Carson City schools’ committee blesses purchase of Snyder Avenue site |

Carson City schools’ committee blesses purchase of Snyder Avenue site

Jessica Garcia |
An example of classroom space inside one of the buildings at 1600 Snyder Ave. shows the standard space for students if the Carson City School District were to purchase the property.
Jessica Garcia/Nevada Appeal

Carson City Superintendent Richard Stokes’ citizens committee that has been meeting in recent weeks stated as a whole Wednesday night that the school district’s board of trustees should purchase the property on 1600 Snyder Ave.

How the facilities should be used after the members explored the site and its neighboring parcels, mulled over its potential for its educational value and adaptability to the community, was still to be determined. Group members still had more questions they asked about Carson City’s development and growth projections and likely scenarios for elementary, middle school and high schools.

Architect Darrin Berger of Carson City firm Berger Hannafin Architecture presented various concepts to prepare the campus at minimal effort for an elementary school, then to upgrade it for a middle school. While some details are still forthcoming, he said the facility isn’t prepared at this time for the district to have any type of campus to move in as-is, he said. For an elementary school, classroom sizes are too small at 550 square feet and would have to be enlarged, more kitchen and library space is needed and the exterior could accommodate a rotation of eight school buses for pickup and dropoff.

However, the auditorium, with its multipurpose space, and its office use has potential, he said.

One of Berger’s concepts incorporating a football field for a middle school or potential high school to ensure athletic and other extracurricular activities held merit but also worried some members.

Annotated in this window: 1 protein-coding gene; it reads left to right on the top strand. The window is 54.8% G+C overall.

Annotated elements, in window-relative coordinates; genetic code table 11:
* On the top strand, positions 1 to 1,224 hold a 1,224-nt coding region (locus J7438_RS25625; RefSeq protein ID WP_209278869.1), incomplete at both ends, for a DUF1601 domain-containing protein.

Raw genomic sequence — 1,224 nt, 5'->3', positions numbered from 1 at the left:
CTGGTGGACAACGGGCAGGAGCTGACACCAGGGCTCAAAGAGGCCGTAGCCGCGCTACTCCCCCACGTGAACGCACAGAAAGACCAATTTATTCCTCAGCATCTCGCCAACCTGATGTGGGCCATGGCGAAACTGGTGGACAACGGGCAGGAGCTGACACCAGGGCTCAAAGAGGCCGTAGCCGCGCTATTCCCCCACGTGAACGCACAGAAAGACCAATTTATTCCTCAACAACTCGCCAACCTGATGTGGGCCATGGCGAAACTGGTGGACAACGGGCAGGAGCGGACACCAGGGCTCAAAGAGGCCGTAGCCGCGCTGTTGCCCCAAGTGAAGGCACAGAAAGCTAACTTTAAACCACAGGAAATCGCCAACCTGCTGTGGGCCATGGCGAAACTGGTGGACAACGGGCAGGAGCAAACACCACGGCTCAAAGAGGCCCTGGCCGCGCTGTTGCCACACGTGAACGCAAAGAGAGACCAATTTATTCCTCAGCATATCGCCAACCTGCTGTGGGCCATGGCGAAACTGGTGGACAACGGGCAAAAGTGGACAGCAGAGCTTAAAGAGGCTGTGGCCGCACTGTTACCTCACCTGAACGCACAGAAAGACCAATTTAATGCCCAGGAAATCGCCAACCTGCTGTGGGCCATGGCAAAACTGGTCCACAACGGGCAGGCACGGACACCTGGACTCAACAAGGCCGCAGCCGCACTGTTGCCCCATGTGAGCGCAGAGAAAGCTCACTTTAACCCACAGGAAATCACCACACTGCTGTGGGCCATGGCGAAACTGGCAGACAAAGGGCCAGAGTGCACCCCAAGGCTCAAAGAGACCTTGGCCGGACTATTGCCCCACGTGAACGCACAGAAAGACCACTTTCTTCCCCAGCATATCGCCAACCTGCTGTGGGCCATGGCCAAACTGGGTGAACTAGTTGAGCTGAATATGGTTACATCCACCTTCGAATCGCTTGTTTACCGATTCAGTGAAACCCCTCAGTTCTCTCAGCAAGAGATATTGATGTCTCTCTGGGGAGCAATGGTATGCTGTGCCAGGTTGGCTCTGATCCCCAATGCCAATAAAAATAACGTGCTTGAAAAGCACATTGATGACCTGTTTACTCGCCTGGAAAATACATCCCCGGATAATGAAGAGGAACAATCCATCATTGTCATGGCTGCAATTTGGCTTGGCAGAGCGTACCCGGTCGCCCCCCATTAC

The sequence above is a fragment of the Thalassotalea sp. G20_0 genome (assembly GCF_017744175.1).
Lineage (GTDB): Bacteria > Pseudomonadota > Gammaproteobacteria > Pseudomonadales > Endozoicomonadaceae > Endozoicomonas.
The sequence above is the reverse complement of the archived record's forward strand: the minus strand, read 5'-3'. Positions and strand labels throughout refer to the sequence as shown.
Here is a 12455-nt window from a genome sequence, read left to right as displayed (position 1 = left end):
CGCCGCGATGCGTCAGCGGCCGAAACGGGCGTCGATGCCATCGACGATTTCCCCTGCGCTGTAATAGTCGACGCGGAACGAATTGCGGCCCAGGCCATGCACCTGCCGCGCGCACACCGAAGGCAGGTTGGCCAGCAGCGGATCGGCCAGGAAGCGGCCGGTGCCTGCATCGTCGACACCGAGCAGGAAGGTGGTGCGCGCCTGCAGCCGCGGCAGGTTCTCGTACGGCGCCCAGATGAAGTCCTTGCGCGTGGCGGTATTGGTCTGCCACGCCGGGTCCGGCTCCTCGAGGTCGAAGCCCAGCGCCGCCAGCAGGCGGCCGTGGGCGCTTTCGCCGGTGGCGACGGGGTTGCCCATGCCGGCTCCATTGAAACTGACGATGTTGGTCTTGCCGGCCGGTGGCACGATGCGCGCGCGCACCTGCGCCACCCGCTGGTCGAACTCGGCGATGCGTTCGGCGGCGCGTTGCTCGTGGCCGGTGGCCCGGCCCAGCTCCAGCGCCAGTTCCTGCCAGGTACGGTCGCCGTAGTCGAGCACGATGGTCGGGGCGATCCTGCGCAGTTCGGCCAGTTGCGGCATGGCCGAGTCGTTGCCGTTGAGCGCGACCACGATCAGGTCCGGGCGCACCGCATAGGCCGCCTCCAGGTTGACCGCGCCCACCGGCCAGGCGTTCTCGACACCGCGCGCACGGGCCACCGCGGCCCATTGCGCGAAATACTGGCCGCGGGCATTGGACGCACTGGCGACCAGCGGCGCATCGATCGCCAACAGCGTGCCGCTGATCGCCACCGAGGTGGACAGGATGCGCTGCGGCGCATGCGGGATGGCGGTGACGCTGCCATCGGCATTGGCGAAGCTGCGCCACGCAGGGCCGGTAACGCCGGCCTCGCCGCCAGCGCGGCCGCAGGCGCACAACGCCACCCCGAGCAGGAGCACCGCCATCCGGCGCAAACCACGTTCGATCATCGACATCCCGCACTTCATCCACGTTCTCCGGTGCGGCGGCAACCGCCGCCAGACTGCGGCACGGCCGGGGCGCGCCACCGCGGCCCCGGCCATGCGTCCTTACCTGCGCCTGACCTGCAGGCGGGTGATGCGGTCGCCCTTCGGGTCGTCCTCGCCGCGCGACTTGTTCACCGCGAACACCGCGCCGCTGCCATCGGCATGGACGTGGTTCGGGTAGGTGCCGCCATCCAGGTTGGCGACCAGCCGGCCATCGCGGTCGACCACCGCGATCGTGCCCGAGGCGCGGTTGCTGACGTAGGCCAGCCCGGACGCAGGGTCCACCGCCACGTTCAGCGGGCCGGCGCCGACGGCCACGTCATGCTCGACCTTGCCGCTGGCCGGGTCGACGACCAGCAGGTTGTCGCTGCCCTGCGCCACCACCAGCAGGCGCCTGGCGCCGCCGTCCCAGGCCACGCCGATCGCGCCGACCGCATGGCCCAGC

The committee debated its uses as a performing arts school or sectioning off the auditorium for public use as needed while devoting the rest of the campus for a school.

“This is as close to a turnkey property as we’re going to get,” committee member Todd Myler said. “It’s not perfect. It’s not ideal. It has issues. But we’re not going to find anything as close as being usable without a whole new rebuild.”

Fremont Elementary School Principal Jennifer Ward-DeJoseph, who said to accept the middle school concept would mean keeping the football field with the track and field, said the property size itself is the right size.

“There’s opportunities there,” she said. “We have to be a bigger thinker.”

Berger, who also took a moment to react as a parent rather than an architect, said he appreciated what the site offers as a performing arts school.

“(The whole point is) morphability,” Berger said. “It can morph. We can build a school, (we can add) a second floor for it to be a school. Maybe this question gets answered down the road so it’s a flexible-type addition. I’m taking off my architect hat and putting on my parent hat. … I like what it has to offer and I can send my kids there. But it appeals to me.”

Next week, the Carson City School District’s quarterly Professional Learning Community meeting takes place at 6 p.m. Wednesday at the Carson High School library. Stokes will present the results from the committee meetings, and members and Berger are expected to attend.